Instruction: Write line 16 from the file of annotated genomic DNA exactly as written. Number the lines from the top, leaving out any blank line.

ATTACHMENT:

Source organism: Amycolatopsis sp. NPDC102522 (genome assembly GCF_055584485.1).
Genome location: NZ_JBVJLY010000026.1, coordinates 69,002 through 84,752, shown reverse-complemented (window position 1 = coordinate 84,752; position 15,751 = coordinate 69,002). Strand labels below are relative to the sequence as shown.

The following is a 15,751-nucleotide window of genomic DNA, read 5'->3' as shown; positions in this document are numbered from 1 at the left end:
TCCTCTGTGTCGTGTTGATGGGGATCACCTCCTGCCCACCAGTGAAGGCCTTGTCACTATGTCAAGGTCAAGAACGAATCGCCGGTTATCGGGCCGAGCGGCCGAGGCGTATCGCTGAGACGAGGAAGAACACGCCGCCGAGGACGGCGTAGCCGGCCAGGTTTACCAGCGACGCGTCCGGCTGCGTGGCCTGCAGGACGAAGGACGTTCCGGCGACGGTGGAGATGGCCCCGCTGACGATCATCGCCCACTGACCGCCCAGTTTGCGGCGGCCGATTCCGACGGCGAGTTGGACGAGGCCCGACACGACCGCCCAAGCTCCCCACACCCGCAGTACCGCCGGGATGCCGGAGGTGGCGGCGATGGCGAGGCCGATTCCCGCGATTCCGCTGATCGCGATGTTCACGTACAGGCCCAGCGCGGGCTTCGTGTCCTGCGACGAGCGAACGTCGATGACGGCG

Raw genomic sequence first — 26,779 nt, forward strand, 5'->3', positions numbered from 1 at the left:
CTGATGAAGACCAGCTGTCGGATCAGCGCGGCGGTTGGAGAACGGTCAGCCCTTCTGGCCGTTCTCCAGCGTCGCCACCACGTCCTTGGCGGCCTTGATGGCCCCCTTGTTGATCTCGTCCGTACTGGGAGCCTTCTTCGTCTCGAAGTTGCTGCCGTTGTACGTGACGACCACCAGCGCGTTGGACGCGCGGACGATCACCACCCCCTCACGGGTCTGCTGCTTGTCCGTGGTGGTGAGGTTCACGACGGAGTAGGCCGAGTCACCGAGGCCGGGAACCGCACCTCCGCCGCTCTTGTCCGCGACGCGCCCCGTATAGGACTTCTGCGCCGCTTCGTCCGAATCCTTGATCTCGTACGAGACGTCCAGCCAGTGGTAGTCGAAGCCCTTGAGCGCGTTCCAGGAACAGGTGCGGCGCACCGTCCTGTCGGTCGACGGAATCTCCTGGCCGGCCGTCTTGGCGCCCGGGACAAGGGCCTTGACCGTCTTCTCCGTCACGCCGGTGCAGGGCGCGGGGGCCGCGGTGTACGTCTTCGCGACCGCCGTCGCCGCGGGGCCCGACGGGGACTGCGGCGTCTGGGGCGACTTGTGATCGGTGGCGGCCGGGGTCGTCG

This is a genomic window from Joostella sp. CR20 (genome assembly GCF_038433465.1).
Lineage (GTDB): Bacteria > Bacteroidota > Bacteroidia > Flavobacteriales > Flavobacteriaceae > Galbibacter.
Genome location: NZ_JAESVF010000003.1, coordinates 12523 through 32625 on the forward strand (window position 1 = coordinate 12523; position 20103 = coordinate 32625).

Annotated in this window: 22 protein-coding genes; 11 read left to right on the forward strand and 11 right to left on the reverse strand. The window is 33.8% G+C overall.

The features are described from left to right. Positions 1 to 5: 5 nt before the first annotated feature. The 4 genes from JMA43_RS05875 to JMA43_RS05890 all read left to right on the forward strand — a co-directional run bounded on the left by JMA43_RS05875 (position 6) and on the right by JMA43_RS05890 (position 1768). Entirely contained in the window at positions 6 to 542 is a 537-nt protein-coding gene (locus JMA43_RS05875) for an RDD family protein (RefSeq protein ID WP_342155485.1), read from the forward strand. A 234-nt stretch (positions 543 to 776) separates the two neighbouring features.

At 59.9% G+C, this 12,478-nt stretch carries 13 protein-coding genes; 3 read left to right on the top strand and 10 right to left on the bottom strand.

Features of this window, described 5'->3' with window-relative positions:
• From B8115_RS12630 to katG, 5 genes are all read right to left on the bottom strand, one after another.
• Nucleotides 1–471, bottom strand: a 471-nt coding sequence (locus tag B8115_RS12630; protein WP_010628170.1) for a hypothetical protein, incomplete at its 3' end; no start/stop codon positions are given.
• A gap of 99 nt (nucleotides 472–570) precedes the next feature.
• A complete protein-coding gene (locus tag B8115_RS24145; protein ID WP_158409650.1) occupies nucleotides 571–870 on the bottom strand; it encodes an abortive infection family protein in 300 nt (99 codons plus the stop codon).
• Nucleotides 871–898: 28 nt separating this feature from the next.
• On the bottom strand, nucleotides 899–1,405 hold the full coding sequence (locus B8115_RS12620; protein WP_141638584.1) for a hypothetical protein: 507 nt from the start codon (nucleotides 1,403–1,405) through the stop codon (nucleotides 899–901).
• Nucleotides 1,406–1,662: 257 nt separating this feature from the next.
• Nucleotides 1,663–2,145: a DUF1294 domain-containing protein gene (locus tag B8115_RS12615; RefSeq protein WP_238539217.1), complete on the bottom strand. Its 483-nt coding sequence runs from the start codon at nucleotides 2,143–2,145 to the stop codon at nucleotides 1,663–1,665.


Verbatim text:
• A gap of 99 nt (nucleotides 472–570) precedes the next feature.